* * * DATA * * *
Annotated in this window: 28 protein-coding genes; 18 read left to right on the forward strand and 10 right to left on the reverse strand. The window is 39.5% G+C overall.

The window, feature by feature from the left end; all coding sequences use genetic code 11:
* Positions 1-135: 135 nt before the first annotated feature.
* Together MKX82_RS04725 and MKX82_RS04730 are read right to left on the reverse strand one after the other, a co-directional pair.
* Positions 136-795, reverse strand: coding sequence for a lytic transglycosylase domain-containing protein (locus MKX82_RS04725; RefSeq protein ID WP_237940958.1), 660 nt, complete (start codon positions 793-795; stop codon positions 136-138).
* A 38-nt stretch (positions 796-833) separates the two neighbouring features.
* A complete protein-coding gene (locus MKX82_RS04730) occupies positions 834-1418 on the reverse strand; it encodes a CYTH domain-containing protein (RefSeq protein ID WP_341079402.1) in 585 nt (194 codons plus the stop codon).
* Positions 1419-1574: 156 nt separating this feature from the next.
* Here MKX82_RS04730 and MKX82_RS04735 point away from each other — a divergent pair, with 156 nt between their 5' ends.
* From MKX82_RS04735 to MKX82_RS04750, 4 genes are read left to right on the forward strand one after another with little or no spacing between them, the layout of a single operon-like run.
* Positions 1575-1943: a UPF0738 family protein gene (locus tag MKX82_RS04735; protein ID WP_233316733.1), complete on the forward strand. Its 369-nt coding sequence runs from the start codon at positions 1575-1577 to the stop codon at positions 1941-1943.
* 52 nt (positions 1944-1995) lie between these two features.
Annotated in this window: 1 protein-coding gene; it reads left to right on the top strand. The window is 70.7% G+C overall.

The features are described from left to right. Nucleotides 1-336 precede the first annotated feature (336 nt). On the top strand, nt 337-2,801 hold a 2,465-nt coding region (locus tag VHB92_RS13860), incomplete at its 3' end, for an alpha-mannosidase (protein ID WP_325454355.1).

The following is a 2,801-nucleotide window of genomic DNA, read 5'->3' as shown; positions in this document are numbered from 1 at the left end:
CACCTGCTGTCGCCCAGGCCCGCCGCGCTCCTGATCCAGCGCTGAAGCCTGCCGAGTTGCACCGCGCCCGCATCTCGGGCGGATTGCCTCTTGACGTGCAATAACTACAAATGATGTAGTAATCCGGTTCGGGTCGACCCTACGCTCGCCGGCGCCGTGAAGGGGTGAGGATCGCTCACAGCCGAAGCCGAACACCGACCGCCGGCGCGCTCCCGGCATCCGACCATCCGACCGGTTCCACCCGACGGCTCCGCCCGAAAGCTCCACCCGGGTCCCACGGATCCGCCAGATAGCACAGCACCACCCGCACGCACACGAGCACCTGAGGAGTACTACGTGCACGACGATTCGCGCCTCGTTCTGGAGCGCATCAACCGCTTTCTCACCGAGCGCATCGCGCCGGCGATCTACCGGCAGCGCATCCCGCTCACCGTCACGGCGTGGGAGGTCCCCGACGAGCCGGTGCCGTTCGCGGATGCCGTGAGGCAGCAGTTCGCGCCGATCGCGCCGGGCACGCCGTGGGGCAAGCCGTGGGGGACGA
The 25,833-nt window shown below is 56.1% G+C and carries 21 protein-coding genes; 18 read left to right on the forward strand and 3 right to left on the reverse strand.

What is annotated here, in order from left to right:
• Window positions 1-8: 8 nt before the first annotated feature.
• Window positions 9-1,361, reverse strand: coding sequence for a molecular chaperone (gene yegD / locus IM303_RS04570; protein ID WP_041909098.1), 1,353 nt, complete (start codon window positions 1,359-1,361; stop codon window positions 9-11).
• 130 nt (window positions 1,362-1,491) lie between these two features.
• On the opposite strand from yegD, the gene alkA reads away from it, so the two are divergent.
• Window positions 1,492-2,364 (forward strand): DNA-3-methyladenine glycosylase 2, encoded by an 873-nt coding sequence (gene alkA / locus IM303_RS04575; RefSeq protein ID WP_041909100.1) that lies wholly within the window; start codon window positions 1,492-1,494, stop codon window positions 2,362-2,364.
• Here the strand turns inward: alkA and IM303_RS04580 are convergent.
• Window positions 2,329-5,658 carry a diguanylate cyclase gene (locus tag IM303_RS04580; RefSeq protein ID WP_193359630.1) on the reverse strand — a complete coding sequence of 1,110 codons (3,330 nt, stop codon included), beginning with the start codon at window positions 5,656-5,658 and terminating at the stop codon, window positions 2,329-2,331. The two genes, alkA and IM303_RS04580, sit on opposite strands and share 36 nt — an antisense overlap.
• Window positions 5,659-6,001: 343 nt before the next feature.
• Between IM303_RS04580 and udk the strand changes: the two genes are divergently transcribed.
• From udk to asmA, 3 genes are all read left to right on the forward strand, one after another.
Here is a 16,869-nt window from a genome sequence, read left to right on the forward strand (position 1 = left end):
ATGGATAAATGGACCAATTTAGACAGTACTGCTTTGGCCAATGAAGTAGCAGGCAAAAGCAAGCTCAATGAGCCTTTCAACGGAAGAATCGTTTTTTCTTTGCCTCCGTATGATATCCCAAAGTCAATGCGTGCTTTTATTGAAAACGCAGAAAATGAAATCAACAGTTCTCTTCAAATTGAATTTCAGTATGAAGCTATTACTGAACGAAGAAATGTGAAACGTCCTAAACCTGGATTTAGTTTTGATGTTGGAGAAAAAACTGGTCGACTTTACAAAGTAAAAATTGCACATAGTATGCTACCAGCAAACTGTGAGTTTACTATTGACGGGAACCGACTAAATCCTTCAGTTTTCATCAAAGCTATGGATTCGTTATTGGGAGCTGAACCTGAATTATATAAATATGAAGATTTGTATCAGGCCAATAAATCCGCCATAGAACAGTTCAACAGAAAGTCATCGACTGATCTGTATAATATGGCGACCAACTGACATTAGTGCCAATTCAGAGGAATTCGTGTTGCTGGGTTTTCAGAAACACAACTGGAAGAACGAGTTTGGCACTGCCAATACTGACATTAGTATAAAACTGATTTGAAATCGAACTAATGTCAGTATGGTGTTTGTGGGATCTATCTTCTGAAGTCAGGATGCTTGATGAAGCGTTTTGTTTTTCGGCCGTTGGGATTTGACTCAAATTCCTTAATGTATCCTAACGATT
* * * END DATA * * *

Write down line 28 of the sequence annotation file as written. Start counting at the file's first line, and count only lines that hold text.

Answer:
• From udk to asmA, 3 genes are all read left to right on the forward strand, one after another.